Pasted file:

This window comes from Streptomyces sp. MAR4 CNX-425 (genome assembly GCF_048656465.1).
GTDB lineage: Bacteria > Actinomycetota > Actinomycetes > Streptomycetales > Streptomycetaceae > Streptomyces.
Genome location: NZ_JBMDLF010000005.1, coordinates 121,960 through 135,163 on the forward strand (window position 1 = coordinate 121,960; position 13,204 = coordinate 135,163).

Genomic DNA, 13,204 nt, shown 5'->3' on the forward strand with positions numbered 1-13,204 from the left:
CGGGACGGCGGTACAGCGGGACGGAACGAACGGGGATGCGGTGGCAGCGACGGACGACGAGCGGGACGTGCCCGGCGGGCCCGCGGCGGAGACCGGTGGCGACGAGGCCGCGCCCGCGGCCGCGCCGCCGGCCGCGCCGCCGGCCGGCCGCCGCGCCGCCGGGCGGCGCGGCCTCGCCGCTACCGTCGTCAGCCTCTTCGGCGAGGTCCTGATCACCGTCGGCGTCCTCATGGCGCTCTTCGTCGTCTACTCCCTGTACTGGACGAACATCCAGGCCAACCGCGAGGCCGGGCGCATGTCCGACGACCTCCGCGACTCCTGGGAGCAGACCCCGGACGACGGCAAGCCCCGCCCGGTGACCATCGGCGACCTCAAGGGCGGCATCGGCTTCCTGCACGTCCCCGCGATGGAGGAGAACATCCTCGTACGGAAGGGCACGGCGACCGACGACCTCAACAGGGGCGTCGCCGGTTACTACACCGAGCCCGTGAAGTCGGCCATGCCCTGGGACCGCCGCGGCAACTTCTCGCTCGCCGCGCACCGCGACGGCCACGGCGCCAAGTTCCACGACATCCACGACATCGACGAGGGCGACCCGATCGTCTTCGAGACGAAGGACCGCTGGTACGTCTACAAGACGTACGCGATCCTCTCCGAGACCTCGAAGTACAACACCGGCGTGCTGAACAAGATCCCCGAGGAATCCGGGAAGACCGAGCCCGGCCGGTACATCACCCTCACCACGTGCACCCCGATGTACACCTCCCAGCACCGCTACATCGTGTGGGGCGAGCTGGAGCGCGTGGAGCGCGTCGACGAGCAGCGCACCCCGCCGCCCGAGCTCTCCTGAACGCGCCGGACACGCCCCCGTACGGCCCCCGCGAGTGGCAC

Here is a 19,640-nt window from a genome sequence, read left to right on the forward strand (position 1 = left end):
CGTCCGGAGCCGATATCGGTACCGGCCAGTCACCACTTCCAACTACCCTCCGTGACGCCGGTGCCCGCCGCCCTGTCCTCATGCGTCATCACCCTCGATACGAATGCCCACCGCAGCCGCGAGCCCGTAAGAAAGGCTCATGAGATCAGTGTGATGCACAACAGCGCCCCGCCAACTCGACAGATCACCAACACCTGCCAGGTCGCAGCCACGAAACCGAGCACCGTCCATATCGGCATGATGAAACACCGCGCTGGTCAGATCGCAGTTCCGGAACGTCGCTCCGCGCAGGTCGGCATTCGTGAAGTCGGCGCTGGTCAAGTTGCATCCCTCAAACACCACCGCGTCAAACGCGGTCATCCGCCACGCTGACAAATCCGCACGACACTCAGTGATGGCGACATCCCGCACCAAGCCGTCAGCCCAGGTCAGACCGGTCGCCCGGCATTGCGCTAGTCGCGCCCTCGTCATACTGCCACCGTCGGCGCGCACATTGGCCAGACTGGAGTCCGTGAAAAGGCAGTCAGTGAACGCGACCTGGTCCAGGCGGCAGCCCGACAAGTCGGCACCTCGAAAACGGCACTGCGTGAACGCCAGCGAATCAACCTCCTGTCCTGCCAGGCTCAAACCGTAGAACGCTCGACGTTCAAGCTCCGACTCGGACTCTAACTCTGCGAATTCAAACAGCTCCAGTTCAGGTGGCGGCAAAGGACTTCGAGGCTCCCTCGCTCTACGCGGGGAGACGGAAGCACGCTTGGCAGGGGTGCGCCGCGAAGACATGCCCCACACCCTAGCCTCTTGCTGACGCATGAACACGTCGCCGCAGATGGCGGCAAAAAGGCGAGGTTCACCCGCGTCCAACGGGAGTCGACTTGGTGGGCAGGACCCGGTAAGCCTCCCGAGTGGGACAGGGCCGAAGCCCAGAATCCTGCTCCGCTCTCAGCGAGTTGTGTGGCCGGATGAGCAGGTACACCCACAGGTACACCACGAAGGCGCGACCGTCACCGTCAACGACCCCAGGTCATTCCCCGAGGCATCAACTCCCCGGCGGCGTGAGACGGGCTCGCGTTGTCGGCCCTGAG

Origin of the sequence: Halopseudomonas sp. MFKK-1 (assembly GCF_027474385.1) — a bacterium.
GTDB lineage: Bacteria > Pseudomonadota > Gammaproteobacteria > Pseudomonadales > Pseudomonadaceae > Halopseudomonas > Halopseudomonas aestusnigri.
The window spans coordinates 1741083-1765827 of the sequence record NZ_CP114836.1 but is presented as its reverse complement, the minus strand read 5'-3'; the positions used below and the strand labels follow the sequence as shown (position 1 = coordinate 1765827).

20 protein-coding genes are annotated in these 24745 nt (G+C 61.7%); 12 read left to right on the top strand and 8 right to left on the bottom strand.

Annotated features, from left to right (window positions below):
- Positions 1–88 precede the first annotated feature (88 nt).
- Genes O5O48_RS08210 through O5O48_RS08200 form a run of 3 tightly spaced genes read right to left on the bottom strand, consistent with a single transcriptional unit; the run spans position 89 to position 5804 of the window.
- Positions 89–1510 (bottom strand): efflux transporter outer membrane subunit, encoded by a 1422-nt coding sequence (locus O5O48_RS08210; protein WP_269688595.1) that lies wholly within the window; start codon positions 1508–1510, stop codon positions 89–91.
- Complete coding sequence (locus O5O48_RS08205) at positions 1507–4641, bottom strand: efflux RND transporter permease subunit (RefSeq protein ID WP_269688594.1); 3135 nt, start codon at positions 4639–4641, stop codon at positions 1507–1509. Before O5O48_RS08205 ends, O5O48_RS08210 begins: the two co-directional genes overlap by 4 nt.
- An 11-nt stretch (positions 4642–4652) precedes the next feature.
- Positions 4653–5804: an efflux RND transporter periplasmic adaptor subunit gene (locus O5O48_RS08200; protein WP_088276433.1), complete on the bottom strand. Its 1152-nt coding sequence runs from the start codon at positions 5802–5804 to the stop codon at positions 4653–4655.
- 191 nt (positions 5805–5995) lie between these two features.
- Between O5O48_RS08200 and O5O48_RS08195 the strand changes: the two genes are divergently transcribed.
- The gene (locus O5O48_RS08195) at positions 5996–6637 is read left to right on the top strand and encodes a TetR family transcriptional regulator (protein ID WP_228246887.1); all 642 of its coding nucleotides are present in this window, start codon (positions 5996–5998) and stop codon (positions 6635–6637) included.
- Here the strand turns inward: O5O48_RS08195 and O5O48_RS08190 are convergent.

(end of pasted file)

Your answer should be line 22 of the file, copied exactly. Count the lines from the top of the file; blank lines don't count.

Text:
- Here the strand turns inward: O5O48_RS08195 and O5O48_RS08190 are convergent.